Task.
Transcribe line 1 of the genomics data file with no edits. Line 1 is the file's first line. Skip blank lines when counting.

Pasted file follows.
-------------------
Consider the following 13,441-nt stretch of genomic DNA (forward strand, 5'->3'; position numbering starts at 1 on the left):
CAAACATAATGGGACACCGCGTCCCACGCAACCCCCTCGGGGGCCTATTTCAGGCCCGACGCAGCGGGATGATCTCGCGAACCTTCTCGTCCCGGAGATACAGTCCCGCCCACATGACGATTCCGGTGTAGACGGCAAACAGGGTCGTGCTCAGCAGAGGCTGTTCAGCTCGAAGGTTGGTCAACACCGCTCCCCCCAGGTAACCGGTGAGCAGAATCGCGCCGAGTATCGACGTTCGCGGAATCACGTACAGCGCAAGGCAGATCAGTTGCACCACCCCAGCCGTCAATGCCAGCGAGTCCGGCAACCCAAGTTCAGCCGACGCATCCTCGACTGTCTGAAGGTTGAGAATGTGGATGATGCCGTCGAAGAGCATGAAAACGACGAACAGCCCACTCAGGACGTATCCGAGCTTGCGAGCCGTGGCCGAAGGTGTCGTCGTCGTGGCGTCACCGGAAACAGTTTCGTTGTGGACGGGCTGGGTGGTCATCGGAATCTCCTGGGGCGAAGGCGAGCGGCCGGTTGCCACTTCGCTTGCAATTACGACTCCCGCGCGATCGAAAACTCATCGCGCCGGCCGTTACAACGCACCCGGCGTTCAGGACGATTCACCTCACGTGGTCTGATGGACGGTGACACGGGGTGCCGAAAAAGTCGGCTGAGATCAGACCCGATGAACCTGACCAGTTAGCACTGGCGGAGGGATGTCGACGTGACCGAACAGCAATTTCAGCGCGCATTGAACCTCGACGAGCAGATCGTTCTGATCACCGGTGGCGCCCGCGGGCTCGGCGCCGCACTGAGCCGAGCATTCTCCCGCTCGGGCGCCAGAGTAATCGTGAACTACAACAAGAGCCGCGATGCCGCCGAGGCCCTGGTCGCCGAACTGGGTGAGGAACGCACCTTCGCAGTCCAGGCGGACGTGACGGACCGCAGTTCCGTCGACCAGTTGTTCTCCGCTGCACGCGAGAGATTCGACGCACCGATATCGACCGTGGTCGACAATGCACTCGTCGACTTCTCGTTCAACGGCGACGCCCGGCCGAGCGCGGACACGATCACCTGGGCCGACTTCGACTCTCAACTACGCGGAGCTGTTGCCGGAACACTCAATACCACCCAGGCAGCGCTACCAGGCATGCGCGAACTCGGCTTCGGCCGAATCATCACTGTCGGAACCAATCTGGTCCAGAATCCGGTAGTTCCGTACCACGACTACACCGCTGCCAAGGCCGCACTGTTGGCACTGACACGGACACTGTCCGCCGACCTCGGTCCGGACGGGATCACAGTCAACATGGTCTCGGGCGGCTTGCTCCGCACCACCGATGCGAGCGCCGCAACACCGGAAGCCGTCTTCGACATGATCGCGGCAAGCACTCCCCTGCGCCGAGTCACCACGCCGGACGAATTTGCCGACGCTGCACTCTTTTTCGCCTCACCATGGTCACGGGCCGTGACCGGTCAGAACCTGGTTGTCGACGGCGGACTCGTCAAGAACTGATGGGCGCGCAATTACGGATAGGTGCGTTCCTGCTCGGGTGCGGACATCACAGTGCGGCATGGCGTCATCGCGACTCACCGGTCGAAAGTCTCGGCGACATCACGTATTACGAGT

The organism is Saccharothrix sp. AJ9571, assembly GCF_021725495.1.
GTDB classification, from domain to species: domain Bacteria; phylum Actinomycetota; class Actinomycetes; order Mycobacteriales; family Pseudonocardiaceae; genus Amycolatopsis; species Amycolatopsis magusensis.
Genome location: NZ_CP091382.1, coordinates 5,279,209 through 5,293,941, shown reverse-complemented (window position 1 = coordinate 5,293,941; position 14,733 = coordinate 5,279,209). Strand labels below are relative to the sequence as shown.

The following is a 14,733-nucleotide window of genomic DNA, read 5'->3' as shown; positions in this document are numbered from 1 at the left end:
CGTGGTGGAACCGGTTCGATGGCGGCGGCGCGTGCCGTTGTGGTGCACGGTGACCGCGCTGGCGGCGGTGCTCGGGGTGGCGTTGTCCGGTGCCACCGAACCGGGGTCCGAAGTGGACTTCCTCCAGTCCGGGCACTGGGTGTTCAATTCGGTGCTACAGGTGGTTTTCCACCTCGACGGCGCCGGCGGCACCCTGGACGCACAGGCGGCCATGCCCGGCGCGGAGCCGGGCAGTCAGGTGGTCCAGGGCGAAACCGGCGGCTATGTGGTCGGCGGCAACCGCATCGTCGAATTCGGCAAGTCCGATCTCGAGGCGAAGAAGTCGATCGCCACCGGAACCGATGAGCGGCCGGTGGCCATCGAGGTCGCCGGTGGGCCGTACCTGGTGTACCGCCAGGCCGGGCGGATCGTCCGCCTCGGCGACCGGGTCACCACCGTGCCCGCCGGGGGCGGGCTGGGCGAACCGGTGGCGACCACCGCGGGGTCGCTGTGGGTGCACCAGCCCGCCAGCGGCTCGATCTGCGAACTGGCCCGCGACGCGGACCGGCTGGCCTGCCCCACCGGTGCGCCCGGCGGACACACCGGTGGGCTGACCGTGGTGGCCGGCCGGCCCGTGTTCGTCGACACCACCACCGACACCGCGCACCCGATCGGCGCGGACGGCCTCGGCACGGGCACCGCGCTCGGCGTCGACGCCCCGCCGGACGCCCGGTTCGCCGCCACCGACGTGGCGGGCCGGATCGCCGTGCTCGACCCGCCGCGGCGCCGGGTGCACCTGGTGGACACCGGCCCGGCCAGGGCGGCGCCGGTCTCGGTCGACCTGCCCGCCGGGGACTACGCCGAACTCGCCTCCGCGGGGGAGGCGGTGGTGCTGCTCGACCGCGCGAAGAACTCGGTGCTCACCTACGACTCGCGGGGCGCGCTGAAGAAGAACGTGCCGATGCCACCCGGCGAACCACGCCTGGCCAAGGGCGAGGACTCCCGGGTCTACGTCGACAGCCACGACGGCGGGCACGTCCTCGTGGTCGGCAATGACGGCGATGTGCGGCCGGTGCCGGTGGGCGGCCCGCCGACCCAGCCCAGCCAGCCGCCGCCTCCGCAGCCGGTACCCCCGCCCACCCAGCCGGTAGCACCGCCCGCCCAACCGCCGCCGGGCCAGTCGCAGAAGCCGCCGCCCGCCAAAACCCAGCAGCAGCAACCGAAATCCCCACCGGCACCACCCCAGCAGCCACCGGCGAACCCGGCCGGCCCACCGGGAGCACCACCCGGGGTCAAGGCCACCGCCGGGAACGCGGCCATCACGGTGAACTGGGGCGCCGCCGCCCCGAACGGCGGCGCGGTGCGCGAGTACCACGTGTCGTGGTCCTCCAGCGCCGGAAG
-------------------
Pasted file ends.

Consider the following 13,441-nt stretch of genomic DNA (forward strand, 5'->3'; position numbering starts at 1 on the left):